“The real trick is to identify the things we don’t know yet about substance abuse, but that are there in the data for us to discover. That’s where it becomes exciting, and that’s where even very simple natural language processing and machine learning can help us out.”
“If we can start to predict and prevent instead of chase and treat, then we start drastically accelerating the impact we can make on entire communities.”
The current lack of data analytics and health information exchange infrastructure may be a blessing in disguise: unlike the clinical care continuum, which has painted itself into a corner during its long, staggered, and haphazard effort to upgrade its technology piece by piece, the behavioral health space as an opportunity to start from scratch.
Hospitals and physician providers certainly haven’t worked out all the kinks in their electronic health record and analytics systems, but they have identified many best practices that they wish they had known earlier.
Behavioral healthcare providers can take advantage of these lessons learned to start developing a data-driven system that brings value to patients, providers, and payers equally.
“If we’re not trying to move into predictive analytics, then we’re missing a good opportunity to put all this data we’ve been collecting to its best possible use,” Beatty said. “Getting there is going to mean collaboration. It’s going to mean transparency, and it’s going to require us to learn from each other and borrow the best of what we’re doing from each other.”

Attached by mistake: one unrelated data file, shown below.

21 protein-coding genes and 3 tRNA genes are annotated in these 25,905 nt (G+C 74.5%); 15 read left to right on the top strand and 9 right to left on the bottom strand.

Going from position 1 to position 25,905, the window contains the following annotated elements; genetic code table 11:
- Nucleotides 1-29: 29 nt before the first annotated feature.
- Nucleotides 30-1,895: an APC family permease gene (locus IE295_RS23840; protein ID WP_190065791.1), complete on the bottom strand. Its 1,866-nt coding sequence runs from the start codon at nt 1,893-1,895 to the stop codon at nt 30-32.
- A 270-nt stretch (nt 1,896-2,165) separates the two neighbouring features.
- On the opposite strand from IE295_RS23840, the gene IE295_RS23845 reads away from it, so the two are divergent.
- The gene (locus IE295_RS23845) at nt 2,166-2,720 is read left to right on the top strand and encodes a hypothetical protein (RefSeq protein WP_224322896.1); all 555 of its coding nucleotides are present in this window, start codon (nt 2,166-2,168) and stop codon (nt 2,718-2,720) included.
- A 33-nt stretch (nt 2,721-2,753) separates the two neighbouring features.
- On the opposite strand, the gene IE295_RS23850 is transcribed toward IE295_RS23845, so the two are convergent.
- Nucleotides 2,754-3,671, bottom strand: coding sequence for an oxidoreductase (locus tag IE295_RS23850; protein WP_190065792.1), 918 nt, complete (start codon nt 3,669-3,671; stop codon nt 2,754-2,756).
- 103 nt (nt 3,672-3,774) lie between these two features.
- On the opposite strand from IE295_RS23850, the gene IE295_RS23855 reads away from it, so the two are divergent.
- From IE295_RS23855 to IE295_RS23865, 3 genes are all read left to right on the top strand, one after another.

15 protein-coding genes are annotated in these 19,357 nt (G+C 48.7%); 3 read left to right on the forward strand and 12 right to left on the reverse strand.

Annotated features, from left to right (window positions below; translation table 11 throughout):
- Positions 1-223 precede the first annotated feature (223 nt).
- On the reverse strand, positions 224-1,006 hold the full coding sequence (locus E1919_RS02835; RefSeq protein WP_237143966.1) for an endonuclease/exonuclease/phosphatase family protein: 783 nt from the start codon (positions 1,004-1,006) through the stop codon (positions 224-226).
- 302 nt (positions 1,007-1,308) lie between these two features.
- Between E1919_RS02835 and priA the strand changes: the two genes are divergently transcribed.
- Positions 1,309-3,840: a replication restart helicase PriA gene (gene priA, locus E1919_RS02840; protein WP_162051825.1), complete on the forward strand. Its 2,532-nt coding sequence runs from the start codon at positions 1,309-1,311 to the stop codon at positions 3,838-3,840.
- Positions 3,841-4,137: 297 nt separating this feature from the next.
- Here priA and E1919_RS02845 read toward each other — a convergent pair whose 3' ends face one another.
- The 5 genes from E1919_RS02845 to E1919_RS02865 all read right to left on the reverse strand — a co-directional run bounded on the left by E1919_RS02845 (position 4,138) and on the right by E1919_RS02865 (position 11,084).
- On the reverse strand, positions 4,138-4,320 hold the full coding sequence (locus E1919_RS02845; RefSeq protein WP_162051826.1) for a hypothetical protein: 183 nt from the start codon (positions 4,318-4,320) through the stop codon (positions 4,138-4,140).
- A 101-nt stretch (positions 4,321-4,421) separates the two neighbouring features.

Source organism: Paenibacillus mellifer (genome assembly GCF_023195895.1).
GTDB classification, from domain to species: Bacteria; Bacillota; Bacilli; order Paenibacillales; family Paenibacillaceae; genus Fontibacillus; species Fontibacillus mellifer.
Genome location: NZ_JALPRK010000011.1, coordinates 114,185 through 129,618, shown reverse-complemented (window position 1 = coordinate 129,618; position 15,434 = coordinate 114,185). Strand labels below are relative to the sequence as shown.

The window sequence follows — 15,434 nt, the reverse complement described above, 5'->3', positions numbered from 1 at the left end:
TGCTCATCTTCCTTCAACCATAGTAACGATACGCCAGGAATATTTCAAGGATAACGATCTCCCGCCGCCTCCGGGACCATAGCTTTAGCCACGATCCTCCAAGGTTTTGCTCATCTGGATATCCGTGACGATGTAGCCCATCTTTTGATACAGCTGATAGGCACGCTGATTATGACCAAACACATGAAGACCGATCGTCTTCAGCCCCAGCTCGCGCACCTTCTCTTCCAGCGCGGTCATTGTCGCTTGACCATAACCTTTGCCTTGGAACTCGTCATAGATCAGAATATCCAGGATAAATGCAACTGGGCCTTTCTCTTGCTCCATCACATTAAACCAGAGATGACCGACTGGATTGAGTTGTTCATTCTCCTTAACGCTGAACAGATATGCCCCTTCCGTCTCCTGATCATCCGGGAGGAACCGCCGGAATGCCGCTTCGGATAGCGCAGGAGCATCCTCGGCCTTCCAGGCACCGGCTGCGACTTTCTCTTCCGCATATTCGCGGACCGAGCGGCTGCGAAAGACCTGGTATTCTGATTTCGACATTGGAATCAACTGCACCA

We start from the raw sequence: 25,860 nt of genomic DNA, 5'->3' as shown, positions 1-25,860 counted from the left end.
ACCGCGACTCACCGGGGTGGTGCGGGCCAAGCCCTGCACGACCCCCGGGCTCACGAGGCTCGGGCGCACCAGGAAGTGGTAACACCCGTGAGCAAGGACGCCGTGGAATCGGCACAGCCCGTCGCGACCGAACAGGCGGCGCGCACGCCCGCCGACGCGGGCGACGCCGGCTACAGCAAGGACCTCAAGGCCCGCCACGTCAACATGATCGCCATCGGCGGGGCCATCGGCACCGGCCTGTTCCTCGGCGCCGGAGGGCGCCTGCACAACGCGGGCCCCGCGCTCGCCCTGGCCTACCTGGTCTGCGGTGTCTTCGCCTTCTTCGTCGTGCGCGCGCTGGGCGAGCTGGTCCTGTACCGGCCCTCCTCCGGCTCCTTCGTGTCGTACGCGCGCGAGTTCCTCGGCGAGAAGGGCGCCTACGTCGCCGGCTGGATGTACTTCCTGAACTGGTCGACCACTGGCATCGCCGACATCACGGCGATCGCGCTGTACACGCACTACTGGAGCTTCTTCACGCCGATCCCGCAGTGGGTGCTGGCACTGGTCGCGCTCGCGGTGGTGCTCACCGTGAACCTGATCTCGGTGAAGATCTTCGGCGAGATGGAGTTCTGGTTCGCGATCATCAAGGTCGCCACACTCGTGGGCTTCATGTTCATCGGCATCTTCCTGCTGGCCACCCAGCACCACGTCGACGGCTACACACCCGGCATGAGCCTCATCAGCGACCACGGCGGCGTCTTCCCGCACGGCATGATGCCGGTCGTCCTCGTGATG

Behavioral healthcare has another unique advantage, he added, even if it is a lamentable one.
“There is basically no competition in the substance abuse environment,” he said. “We can’t open enough clinics. We can’t do it fast enough. I could open a clinic on every block in Boston without putting a dent in the demand we have. Every place we go, the epidemic has already reached plague proportions. That’s a sad reality, but it’s where we are as a nation. “
“Because we don’t have to worry about being jealous about our market share like other healthcare verticals, we have a lot of opportunities that aren’t there in primary care or acute care,” he continued. “And because there is such urgency in this area, we have to be willing to work together to get those best practices out there.”
“We can’t open enough clinics. We can’t do it fast enough. Every place we go, the epidemic has already reached plague proportions.”
Beatty is incredibly eager to continue forging those partnerships, both locally and across the country.
Experts often say they’re willing to share their strategies and lessons learned with their peers, but Beatty is unreservedly, infectiously enthusiastic about doing whatever he can to help other organizations start getting to grips with the rising toll of opioids and other substances on their communities.
“Call me. Talk to me,” he urged. “I mean it. I will share every aspect of what we’re doing – and most of it isn’t unique or especially complicated – so that other people can make the changes they need without reinventing the wheel. We’ve got a wheel for you.”
“We love helping other organizations move down that pathway, even if we're not in their back yard. And if they are in our back yard, all the better, right? We need to start to coordinate care – and we can actually start to move the needle on this massive problem that everyone, everywhere is affected by in some way if we implement the right programs with strong partners and good data to support them.”
This article was originally published on October 23, 2017.